Monday, November 01, 2004

Computer time

If you run any kind of a server having the correct time set on the box is helpful for ensuring that items like log entries and emails are dated correctly. Even on a workstation, it's preferable to have the correct time. Often, a computer's clock will gain or lose time and you need to keep resetting it, which is a pain in the neck.

Thankfully, it's easy to automate this. Network Time Protocol provides a way to have your computer automatically keep its clock in sync with an authoritative clock, by polling an NTP server. Here in the US there are a number of publicly-accessible NTP servers. I have my machines set to access a server run by NIST, the National Institute for Standards and Technology. The page for the NIST Internet Time Service is here. On that page, NIST gives you info about NTP and links to NTP clients for Windows machines. It also provides info about how to use NTP from a Mac.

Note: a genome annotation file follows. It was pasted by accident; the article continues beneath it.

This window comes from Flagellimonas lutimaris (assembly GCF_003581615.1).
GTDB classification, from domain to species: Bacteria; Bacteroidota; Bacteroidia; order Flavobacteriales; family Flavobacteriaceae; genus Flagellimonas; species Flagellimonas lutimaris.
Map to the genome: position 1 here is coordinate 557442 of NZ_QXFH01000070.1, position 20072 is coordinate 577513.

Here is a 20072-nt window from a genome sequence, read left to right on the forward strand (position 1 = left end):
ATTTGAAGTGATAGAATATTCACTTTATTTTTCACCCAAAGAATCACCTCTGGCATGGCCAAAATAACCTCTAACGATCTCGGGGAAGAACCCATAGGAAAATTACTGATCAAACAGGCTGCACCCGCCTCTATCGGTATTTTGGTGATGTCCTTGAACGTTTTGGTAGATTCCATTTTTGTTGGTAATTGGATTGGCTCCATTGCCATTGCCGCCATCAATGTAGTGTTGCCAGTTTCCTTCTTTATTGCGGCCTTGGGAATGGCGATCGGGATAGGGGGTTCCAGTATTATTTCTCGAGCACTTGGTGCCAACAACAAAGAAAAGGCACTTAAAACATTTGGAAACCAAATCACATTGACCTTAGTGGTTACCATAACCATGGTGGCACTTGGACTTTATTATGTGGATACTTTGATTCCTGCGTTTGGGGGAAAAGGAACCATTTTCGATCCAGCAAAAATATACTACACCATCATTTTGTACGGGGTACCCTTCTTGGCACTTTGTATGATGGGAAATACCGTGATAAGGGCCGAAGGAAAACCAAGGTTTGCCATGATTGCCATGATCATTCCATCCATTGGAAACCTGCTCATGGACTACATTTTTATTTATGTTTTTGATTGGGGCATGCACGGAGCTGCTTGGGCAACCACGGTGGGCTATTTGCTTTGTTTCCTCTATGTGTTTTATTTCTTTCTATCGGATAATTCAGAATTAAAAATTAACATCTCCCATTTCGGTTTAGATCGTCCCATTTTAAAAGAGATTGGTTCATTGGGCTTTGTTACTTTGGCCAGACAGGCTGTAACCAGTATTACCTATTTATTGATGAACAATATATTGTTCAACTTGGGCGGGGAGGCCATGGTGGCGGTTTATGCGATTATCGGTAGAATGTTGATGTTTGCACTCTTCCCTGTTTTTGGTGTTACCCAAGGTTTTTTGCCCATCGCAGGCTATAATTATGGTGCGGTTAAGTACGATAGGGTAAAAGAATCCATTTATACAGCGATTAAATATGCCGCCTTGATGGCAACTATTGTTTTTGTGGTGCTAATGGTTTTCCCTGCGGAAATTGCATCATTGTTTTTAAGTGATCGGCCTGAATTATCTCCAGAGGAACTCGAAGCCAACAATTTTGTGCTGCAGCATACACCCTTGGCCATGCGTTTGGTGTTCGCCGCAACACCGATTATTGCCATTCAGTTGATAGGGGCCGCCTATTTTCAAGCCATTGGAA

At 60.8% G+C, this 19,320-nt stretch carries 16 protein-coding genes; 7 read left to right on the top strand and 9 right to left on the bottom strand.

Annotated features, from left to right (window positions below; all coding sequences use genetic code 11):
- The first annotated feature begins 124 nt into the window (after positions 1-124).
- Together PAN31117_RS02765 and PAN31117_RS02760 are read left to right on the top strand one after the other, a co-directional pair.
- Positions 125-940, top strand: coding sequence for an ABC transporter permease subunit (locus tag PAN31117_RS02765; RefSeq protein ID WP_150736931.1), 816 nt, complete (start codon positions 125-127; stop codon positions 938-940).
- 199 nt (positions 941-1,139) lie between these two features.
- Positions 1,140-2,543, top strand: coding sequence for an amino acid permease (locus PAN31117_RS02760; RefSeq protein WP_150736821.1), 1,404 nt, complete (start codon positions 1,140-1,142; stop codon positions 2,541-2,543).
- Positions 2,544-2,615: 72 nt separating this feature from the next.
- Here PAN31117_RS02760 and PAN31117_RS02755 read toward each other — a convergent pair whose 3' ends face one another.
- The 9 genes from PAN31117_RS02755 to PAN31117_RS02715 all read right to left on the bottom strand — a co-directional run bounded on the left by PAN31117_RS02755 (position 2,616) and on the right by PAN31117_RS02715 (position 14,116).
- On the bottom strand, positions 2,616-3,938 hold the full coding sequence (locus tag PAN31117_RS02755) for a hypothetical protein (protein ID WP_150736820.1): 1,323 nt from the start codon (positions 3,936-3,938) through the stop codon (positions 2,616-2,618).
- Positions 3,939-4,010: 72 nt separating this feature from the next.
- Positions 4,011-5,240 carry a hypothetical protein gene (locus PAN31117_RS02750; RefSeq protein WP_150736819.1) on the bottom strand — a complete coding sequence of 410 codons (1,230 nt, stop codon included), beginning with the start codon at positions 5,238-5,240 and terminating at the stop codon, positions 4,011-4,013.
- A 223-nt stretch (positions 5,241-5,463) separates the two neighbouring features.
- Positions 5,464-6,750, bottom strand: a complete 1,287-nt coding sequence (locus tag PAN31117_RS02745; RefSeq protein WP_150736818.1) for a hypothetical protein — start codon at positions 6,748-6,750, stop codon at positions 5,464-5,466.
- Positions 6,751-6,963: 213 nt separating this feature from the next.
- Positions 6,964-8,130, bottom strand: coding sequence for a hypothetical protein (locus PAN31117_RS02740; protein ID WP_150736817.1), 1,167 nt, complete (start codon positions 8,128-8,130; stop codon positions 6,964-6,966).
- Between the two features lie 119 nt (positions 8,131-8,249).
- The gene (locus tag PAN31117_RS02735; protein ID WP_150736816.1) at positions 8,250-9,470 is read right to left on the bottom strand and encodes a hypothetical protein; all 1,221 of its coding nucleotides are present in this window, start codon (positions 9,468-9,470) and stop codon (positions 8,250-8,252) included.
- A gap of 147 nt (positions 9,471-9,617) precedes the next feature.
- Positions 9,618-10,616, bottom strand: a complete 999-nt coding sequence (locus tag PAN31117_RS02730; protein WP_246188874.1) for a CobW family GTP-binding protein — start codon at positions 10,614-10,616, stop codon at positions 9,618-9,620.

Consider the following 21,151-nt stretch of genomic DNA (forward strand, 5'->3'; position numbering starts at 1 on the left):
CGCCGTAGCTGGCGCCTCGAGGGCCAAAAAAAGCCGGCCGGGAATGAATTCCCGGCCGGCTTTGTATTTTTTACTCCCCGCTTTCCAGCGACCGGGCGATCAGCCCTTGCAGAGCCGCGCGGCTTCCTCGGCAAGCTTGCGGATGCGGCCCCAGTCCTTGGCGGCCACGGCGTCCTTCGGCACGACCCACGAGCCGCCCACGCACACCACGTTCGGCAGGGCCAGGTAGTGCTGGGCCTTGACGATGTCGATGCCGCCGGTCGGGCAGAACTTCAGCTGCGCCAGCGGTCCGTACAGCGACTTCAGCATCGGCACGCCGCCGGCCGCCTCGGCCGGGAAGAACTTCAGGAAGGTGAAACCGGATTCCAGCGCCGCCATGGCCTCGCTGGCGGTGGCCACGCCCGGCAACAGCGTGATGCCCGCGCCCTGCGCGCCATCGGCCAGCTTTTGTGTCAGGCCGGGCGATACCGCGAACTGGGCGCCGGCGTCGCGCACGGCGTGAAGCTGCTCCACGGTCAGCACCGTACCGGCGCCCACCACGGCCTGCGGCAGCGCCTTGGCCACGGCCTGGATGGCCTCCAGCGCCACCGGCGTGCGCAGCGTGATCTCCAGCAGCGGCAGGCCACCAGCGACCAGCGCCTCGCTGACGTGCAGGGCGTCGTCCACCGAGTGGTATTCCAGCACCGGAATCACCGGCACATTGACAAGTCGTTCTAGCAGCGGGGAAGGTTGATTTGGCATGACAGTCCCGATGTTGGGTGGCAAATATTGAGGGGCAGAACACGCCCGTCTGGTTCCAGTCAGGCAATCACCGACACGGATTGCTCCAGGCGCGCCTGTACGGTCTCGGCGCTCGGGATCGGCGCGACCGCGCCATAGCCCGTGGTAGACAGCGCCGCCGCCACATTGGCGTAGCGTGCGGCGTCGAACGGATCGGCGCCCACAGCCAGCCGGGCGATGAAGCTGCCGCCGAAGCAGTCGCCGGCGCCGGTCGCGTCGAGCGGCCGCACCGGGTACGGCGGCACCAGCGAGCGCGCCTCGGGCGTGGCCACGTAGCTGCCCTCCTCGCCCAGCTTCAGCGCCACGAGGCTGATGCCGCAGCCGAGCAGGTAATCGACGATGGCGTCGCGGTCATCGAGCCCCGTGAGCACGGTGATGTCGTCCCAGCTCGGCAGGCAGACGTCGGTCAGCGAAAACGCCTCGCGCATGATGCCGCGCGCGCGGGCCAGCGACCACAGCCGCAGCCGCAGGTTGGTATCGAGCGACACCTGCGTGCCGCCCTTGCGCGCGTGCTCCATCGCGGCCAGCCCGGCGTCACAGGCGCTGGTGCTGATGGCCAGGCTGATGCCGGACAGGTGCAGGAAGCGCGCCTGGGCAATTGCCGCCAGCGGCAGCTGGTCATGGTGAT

Pretty much all Unix and Unix-like OSes include an NTP client. For example, SUSE Linux includes xntp, which can be configured through YaST to start at bootup and poll an NTP server.

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